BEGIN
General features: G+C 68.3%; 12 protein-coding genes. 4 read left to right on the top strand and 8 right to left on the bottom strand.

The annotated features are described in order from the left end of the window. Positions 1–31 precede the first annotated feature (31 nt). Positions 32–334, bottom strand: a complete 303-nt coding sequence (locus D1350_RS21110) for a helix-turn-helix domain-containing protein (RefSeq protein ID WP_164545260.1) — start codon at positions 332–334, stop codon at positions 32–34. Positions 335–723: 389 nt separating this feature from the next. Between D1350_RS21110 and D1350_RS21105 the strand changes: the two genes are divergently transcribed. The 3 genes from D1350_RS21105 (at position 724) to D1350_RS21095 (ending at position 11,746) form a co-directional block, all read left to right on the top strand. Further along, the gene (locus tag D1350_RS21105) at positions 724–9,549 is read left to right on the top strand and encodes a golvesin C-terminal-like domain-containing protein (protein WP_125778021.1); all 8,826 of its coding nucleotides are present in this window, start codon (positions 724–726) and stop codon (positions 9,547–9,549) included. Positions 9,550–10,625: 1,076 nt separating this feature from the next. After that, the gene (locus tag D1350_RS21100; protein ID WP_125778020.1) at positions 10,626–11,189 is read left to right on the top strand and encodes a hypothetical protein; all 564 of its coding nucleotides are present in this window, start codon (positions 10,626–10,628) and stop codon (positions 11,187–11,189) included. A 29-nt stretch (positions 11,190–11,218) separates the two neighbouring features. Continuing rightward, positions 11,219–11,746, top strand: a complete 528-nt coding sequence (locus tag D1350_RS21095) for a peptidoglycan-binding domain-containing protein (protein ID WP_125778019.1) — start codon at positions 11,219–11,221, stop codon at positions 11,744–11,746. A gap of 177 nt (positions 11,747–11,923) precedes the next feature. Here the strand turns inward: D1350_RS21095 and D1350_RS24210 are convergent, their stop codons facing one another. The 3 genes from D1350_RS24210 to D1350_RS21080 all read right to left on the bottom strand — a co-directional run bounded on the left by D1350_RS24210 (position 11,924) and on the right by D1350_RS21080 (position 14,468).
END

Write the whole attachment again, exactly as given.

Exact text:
General features: G+C 68.3%; 12 protein-coding genes. 4 read left to right on the top strand and 8 right to left on the bottom strand.

The annotated features are described in order from the left end of the window. Positions 1–31 precede the first annotated feature (31 nt). Positions 32–334, bottom strand: a complete 303-nt coding sequence (locus D1350_RS21110) for a helix-turn-helix domain-containing protein (RefSeq protein ID WP_164545260.1) — start codon at positions 332–334, stop codon at positions 32–34. Positions 335–723: 389 nt separating this feature from the next. Between D1350_RS21110 and D1350_RS21105 the strand changes: the two genes are divergently transcribed. The 3 genes from D1350_RS21105 (at position 724) to D1350_RS21095 (ending at position 11,746) form a co-directional block, all read left to right on the top strand. Further along, the gene (locus tag D1350_RS21105) at positions 724–9,549 is read left to right on the top strand and encodes a golvesin C-terminal-like domain-containing protein (protein WP_125778021.1); all 8,826 of its coding nucleotides are present in this window, start codon (positions 724–726) and stop codon (positions 9,547–9,549) included. Positions 9,550–10,625: 1,076 nt separating this feature from the next. After that, the gene (locus tag D1350_RS21100; protein ID WP_125778020.1) at positions 10,626–11,189 is read left to right on the top strand and encodes a hypothetical protein; all 564 of its coding nucleotides are present in this window, start codon (positions 10,626–10,628) and stop codon (positions 11,187–11,189) included. A 29-nt stretch (positions 11,190–11,218) separates the two neighbouring features. Continuing rightward, positions 11,219–11,746, top strand: a complete 528-nt coding sequence (locus tag D1350_RS21095) for a peptidoglycan-binding domain-containing protein (protein ID WP_125778019.1) — start codon at positions 11,219–11,221, stop codon at positions 11,744–11,746. A gap of 177 nt (positions 11,747–11,923) precedes the next feature. Here the strand turns inward: D1350_RS21095 and D1350_RS24210 are convergent, their stop codons facing one another. The 3 genes from D1350_RS24210 to D1350_RS21080 all read right to left on the bottom strand — a co-directional run bounded on the left by D1350_RS24210 (position 11,924) and on the right by D1350_RS21080 (position 14,468).